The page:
2019 Fada N'gourma attack
|Fada N'gourma attack|
|Part of Insurgency in the Maghreb (2002–present)|
|Location||Fada N'gourma Department, Gourma Province, Burkina Faso|
|Date||6 November 2019|
|Perpetrators||Al-Qaeda in the Islamic Maghreb (suspected)|
On 6 November 2019, gunmen ambushed a convoy transporting workers of the Canadian mining firm Semafo near the city of Fada N'gourma, on a road to the firm's Boungou mine. At least 37 people were killed, and dozens more are missing or injured.
Burkina Faso faced an uprising in 2014 leading to the downfall of President Blaise Compaoré later that year. Burkina Faso is a member of the Trans-Saharan Counterterrorism Partnership and its commitment of peacekeeping troops in Mali and Sudan has made it a target for extremists in the region. Until 2015, Burkina Faso had remained violence free despite violent events occurring in the northern neighbouring countries of Mali and Niger. Since then, jihadist groups linked to Al-Qaeda and the Islamic State began their infiltration into the country from the northern borders followed by its eastern borders. The infiltration have also brought danger to the southern and western borders. Since 2015, Burkina Faso has faced cross-border attacks and sporadic raids in its territory, the result of instability and unrest in neighboring countries.
In the year 2019, ethnic and religious tensions increased as a result of the Islamist insurgency in Burkina Faso. The effect is more prominent in the northern areas of Burkina Faso bordering Mali, with attackers often crossing the border between the countries. According to the UN Refugee agency, in the last three months preceding October, more than a quarter of a million people have been forced to flee their homes in Burkina Faso.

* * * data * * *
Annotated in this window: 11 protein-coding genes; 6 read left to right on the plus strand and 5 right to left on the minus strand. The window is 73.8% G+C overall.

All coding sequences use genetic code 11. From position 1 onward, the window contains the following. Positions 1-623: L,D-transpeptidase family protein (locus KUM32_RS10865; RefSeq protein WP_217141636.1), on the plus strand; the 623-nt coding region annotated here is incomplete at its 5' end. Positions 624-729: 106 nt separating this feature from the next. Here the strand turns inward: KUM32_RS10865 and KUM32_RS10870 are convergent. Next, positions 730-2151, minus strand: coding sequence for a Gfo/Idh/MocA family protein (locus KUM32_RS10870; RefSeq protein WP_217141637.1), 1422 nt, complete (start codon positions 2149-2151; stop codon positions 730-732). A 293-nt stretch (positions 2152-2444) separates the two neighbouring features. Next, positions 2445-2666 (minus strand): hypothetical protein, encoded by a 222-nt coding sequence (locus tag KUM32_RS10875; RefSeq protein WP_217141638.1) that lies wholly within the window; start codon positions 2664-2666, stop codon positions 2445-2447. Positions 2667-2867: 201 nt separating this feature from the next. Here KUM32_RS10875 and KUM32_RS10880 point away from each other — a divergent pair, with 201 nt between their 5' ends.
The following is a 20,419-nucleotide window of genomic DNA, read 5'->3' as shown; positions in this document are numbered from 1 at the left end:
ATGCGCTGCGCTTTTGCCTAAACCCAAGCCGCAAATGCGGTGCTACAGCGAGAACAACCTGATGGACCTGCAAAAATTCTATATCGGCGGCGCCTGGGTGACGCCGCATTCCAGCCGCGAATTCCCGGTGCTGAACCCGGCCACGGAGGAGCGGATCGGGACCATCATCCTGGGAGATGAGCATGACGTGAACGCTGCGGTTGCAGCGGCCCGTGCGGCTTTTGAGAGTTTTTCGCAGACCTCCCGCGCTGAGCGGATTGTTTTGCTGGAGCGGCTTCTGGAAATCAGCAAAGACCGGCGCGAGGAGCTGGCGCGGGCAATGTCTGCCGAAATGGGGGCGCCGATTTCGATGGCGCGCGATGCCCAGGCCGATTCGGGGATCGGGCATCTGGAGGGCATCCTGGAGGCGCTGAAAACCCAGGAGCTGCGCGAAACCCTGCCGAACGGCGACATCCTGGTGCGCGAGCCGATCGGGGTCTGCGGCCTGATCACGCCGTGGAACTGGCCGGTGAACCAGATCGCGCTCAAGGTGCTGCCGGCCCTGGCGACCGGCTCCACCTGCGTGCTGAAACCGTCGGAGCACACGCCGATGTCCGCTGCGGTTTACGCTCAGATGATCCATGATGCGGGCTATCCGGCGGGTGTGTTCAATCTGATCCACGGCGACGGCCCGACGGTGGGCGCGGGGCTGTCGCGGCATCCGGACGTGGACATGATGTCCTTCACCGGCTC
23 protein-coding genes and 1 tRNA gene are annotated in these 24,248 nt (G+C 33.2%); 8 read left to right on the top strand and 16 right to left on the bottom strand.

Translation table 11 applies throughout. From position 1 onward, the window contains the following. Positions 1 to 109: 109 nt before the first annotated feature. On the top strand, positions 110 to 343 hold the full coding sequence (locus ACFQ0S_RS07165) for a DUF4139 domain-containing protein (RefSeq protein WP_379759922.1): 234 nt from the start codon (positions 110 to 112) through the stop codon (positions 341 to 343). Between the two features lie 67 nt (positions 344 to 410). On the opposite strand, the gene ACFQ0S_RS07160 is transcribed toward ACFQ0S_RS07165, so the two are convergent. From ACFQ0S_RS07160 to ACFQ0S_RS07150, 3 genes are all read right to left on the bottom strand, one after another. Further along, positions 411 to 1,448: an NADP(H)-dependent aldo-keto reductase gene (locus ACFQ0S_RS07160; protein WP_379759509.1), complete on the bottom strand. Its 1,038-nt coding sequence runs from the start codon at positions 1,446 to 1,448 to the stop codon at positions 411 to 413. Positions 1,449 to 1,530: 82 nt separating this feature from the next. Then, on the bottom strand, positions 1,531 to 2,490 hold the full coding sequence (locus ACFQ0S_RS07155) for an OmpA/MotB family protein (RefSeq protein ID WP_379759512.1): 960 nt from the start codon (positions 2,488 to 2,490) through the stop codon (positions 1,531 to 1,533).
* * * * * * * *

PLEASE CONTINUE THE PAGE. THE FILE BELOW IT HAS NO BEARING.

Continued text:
The gold mine in Boungou has come under attack before. Eleven people were killed in two separate ambushes in 2018. The first ambush, in August 2018, killed six people, including five gendarmes. After the attack, Semafo increased security at the Boungou mine. In December 2018, five people including four gendarmes were killed when the lead vehicle of a convoy returning from an escort mission hit a landmine.
The attack happened in the morning. The target of the attack was a convoy of five buses carrying gold mine workers heading to the Semafo gold mine in Boungou. The convoy was being escorted by military vehicles. The attack started when a military vehicle escorting the convoy hit a landmine. Shortly afterwards, gunmen approached the convoy and opened fire, targeting two buses carrying workers as well as the military escort vehicles. At least 37 people were killed in the attack, not including any security forces who may have been killed while battling the attackers. A large number of people remained unaccounted for after the attack, with some survivors suggesting a death toll of over 100. One survivor said that he was one of only 3 survivors from a bus that initially carried over 80 people. Of the dead, 19 were workers for the Australian mining company Perenti Global, with of its workers hospitalized.
Semafo initially stated that the Boungou mine remained secured, and operations continued as usual. The company also confirmed that it was working with authorities to ensure the security of its employees and contractors. After the attack, the company's stock on the Toronto Stock Exchange fell 11 percent, to $3.49. Shortly afterwards, Semafo suspended its operations in the Boungou mine.
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